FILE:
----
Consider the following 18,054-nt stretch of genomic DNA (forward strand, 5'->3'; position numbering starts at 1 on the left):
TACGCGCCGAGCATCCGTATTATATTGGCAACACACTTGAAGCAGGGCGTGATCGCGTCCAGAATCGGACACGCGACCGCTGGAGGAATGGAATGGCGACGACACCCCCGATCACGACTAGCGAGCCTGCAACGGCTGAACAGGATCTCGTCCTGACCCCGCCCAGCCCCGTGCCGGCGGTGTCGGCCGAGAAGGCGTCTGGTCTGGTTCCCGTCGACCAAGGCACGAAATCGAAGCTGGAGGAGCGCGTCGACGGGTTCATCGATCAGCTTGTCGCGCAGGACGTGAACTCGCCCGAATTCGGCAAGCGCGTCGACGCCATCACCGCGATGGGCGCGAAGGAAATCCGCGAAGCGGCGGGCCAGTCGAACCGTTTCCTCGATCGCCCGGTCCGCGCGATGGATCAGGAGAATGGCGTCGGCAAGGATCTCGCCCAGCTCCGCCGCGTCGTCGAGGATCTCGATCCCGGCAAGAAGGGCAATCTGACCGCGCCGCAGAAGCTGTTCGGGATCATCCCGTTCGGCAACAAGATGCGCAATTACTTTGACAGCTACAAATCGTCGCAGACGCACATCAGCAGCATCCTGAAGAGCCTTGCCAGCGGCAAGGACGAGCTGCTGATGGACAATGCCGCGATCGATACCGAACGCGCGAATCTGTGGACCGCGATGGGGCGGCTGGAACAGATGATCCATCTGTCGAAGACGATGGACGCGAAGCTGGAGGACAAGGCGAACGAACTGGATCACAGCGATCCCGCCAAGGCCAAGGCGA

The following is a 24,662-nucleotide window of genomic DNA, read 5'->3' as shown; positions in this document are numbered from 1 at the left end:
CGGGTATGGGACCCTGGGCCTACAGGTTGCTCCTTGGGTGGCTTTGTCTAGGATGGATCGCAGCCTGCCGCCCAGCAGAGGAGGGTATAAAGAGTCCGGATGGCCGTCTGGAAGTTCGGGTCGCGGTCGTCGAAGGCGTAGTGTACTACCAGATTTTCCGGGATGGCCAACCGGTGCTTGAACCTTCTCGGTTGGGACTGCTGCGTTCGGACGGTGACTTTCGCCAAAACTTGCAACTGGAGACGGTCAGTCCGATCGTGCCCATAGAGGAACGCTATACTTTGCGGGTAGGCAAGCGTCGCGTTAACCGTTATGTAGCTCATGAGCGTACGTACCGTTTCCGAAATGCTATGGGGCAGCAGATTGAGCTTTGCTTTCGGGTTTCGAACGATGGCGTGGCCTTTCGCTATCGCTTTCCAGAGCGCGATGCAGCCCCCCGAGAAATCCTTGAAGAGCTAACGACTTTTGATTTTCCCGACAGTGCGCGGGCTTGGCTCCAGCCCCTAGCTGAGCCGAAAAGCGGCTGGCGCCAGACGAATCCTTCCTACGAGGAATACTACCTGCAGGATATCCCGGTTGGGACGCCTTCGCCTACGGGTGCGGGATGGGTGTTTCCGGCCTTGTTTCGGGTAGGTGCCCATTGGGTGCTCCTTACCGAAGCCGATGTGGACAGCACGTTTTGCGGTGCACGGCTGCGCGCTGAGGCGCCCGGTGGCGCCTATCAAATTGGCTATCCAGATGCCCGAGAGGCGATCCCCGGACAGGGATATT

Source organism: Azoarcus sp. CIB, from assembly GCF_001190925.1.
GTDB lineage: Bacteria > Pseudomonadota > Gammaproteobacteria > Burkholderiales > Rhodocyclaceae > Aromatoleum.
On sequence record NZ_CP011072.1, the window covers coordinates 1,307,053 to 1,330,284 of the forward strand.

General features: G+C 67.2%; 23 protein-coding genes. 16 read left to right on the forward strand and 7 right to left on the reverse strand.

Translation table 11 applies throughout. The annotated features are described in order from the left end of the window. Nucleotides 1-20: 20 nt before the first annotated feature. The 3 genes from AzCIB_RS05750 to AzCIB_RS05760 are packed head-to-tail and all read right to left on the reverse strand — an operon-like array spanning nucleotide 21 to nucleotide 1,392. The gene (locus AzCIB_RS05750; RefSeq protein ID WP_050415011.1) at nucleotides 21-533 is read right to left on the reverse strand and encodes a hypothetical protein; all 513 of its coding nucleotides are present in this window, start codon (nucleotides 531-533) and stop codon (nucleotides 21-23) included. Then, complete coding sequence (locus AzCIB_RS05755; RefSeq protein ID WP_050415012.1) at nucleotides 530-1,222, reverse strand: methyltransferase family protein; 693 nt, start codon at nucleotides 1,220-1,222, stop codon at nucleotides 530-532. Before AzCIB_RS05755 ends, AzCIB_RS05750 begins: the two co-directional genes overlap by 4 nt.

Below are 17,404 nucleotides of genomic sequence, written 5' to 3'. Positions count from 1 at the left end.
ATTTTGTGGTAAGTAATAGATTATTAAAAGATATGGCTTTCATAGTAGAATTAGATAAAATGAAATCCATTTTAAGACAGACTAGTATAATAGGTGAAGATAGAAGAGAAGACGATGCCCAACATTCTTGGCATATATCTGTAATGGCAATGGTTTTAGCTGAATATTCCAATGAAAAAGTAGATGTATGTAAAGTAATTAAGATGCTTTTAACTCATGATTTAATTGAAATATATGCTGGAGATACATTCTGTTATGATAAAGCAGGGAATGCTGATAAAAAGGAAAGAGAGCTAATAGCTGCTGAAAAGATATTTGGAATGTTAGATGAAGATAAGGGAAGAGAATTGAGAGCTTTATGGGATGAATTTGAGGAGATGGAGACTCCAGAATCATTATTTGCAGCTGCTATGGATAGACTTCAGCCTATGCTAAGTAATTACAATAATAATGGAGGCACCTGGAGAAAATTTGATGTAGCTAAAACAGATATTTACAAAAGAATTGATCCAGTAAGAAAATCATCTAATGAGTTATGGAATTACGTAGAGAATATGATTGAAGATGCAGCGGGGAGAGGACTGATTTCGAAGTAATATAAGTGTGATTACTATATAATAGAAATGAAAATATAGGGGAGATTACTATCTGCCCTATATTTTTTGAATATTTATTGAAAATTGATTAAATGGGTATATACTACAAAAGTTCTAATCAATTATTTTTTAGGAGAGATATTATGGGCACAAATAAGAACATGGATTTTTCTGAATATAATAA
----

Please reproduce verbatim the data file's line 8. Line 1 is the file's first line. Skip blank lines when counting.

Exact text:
General features: G+C 67.2%; 23 protein-coding genes. 16 read left to right on the forward strand and 7 right to left on the reverse strand.